A new computational method to identify previously unknown targets for approved and investigational drugs could help researchers find new uses for those drugs and better understand their side effects. The method was devised by a team led by Bryan L. Roth of the University of North Carolina, Chapel Hill, and Brian K. Shoichet of the University of California, San Francisco (Nature, DOI: 10.1038/nature08506).
"Drugs are special molecules; there aren't that many of them," Shoichet says. "Let's make the best use of the ones we already have and find new indications for established drugs."
Many drugs are more than one-trick ponies, binding to multiple targets. Sometimes those interactions lead to new uses for well-established drugs. Other times, they cause harmful side effects. In either case, knowing about those interactions allows better use of drugs. The challenge is finding them.
In the new method, Shoichet and coworkers define drug receptors not by structure or sequence but by the ligands that bind to them. This approach differs from structure-based approaches, which use a receptor's crystal structure as a starting point. "For us the target is just a bunch of ligands," Shoichet says.
Using a modified version of an algorithm used to search gene-sequence databases, they screen compounds against a database of targets, asking how much the compounds look like the ligands. "Essentially, the algorithm looks for shared functional groups and shared bond separations between them and weights those patterns by their occurrences among the set of ligands and what one would expect to find just at random," he says.
The team compared 3,665 approved or investigational drugs with hundreds of targets, which are defined by their ligands. The researchers predicted thousands of unanticipated interactions and experimentally tested 30 of them. They confirmed 23 of those 30 interactions.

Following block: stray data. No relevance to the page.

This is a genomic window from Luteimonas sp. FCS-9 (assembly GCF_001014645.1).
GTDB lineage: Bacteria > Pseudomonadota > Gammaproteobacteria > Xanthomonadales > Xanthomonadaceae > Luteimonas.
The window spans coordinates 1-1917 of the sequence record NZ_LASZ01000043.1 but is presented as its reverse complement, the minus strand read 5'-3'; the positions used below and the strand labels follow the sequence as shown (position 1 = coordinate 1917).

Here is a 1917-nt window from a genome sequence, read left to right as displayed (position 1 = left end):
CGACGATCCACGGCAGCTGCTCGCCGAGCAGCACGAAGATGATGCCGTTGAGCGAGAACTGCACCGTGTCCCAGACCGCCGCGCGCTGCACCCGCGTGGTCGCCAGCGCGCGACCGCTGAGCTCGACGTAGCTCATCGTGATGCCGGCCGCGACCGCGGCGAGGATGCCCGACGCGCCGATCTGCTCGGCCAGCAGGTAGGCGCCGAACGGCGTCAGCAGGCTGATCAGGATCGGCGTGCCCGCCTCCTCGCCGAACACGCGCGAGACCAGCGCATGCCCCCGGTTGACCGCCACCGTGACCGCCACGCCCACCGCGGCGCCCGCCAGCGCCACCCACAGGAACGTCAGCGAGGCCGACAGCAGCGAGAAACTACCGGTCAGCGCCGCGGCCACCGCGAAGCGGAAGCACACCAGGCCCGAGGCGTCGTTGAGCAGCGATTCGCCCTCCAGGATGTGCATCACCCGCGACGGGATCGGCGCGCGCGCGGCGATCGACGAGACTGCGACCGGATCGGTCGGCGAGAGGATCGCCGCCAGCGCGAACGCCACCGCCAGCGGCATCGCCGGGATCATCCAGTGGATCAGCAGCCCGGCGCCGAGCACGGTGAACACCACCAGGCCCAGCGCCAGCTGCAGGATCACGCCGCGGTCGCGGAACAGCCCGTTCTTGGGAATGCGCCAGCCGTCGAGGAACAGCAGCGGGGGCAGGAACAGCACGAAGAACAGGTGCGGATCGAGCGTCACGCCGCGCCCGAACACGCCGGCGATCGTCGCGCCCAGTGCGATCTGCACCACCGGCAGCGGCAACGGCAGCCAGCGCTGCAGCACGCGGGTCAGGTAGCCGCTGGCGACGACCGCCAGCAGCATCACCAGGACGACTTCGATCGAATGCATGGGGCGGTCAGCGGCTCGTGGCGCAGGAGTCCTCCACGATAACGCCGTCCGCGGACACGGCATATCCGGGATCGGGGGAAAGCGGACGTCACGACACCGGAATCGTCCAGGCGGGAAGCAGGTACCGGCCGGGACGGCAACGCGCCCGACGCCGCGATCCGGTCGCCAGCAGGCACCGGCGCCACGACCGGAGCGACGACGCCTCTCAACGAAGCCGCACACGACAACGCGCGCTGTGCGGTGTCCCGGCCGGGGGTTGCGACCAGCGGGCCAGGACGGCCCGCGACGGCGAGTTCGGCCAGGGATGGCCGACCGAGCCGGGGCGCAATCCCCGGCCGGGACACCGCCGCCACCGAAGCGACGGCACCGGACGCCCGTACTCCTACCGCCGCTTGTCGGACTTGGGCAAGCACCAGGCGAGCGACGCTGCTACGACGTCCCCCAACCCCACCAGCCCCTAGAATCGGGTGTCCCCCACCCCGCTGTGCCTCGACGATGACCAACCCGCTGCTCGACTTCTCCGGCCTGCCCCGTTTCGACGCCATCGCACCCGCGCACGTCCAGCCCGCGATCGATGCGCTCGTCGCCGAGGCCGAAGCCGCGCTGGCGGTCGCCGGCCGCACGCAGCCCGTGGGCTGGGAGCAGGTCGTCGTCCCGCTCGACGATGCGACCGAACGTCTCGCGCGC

In one case, the team found that Rescriptor, which inhibits the enzyme HIV reverse transcriptase, also inhibits the histamine H4 receptor. "There's no evolutionary relationship between this viral enzyme and the human histamine receptor," Shoichet says. "Nevertheless, Rescriptor binds to histamine H4 at physiologically relevant concentrations. This may have a role in some of the painful side effects the drug has."
In another example, the antidepressant Prozac, whose primary target is the serotonin transporter, binds the β1 adrenergic receptor, a G-protein-coupled receptor (GPCR) that usually binds such compounds as epinephrine and norepinephrine. "These transporters have no sequence or structural similarities to GPCRs. Nevertheless, here is Prozac hitting this GPCR," Shoichet says.
"New methods are needed to predict the range of biological targets a drug may bind to," says Andrew L. Hopkins, a longtime researcher in the pharmaceutical industry and now at the University of Dundee, in Scotland. "Validation of the new method is an important step forward in building a toolbox for chemists to design drugs that act on multiple targets."
"As a scientist, I find the combination of the simplicity of the method and its applicability fascinating," says Irilenia (Irene) Nobeli of the Institute for Structural & Molecular Biology at the University of London. "As a member of the public, I want easy access to the predictions about the drugs I might be taking and the effects they might have on my health."